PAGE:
8. Advocate for others

9. Find the rainbow in your life

Understand the stages of miscarriage grief Chances are you will feel many different emotions after your loss, including denial, guilt, anger, depression, envy, and yearning. Guilt is a particularly hurtful stage of grief that may take time to disappear. Many women think they did something wrong to cause their pregnancies to fail, but chromosomal abnormalities are the most common cause of miscarriages and are not preventable. You might feel a range of emotions, including being bereft, inconsolable, tired, or apathetic. These feelings all are normal. Don’t be hard on yourself.

Acknowledge your right to mourn When someone you love dies, your family members and friends will send sympathy cards, organize meals, attend the funeral or wake, and provide other means of support.

But the routine rituals of grief often do not apply for pregnancy losses and miscarriages. These tragedies often are hidden from view because the parents-to-be never revealed the pregnancies since many were planning to wait until they were further along. But their hopes and dreams were shattered, nonetheless. In addition to not receiving the type of sympathy afforded other devastating events, many women don’t feel they have the ‘right’ to mourn their losses, especially if the pregnancy was in its early stages or never occurred because of a failed treatment cycle.But you have the right to feel sad, angry, and depressed and to take as long as you need to move past these emotions. Grief has no timeline. You are a mother, even if you have no baby in your arms.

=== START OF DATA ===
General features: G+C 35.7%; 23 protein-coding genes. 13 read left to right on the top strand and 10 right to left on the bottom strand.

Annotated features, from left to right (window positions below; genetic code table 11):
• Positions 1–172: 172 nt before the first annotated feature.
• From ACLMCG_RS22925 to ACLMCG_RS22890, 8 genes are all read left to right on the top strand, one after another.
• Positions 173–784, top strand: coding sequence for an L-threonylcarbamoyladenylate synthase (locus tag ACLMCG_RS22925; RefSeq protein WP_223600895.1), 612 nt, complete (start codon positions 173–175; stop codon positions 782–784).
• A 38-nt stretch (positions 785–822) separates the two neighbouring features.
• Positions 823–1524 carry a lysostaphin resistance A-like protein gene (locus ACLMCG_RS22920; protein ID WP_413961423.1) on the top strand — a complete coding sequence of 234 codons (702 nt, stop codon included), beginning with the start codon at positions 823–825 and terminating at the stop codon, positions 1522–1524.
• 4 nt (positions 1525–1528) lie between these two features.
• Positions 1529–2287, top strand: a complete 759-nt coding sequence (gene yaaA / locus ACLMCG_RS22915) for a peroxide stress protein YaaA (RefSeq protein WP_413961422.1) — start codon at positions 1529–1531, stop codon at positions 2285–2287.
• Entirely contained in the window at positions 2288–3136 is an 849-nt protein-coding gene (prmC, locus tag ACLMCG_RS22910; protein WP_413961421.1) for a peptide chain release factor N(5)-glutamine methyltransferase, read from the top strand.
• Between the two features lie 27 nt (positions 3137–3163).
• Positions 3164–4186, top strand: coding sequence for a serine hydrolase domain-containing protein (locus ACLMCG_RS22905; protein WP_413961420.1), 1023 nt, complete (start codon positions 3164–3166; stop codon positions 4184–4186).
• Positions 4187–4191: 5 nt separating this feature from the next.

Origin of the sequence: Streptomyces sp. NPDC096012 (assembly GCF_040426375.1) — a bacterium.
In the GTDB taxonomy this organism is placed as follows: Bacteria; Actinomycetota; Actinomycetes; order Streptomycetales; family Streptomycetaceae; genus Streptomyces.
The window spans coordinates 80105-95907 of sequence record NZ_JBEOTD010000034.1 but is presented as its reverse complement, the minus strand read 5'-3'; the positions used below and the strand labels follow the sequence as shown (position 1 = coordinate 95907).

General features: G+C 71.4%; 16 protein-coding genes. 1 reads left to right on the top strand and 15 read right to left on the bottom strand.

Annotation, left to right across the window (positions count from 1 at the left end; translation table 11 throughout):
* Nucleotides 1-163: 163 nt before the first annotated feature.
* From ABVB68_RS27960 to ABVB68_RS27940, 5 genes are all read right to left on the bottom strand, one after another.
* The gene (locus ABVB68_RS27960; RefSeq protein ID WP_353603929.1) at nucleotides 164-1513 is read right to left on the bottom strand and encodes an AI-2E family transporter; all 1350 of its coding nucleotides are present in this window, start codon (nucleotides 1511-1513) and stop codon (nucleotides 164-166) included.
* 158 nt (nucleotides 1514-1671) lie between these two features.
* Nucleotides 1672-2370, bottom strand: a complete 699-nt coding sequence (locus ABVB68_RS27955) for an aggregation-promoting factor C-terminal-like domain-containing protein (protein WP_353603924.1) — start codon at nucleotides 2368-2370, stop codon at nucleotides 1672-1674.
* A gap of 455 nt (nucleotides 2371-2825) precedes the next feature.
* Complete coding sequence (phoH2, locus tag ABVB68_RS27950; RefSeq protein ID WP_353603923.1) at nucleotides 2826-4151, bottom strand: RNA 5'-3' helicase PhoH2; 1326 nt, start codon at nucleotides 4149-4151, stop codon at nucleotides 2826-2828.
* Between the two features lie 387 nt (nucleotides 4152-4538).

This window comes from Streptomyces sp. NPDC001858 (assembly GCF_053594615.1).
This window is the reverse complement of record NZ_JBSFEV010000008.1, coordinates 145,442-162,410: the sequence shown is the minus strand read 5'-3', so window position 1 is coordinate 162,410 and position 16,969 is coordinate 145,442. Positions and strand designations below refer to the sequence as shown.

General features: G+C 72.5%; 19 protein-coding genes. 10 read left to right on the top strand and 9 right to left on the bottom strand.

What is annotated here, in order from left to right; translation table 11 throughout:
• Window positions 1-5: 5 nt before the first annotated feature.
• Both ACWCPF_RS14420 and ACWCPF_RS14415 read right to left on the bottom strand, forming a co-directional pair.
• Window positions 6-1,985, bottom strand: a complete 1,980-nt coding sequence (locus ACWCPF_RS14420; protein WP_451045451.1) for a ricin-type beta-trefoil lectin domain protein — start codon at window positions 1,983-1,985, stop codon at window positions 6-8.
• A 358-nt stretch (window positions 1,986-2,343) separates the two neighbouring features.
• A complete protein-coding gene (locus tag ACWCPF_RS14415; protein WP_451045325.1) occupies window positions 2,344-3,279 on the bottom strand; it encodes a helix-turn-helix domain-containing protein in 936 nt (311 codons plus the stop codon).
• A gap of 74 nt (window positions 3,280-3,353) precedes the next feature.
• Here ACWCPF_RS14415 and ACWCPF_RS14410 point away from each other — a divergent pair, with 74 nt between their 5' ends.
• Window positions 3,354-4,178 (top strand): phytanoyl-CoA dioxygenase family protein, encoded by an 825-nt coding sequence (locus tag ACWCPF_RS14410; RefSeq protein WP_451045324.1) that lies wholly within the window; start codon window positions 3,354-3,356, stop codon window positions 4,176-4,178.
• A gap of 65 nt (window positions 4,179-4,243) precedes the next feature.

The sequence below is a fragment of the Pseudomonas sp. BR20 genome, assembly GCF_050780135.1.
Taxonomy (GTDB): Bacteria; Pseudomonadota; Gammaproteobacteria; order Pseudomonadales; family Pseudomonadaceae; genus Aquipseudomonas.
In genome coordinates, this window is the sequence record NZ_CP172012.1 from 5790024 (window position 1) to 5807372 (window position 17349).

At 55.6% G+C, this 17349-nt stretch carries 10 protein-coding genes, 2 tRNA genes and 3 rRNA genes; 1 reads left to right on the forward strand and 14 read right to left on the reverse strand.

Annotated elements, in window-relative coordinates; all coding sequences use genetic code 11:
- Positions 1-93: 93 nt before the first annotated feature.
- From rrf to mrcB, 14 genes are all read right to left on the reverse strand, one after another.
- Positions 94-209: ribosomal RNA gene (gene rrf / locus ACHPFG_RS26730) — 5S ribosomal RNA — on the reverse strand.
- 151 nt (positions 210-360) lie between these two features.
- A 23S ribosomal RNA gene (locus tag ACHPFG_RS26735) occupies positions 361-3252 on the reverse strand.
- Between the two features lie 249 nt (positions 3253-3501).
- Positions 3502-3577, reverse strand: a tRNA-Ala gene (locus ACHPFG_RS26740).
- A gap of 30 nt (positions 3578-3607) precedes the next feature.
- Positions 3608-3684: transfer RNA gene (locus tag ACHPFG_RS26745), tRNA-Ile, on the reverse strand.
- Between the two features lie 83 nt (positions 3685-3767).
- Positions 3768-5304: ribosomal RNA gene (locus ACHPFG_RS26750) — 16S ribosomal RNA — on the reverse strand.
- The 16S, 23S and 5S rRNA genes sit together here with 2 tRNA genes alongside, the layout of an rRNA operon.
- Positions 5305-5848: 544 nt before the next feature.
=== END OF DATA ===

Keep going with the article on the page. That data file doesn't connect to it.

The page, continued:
Protect yourself During the delicate time after your miscarriage, may not be the time to attend baby showers, interact on social media, or participate in events that will remind you of your baby-to-be. Try to make taking care of yourself your top priority.

Seek professional miscarriage help You may need the assistance of a mental health professional who can teach you techniques to help you deal with your sorrow and process your feelings. Our team at HRC Fertility can recommend licensed therapists who are experienced in specifically helping women who are pregnancy loss survivors.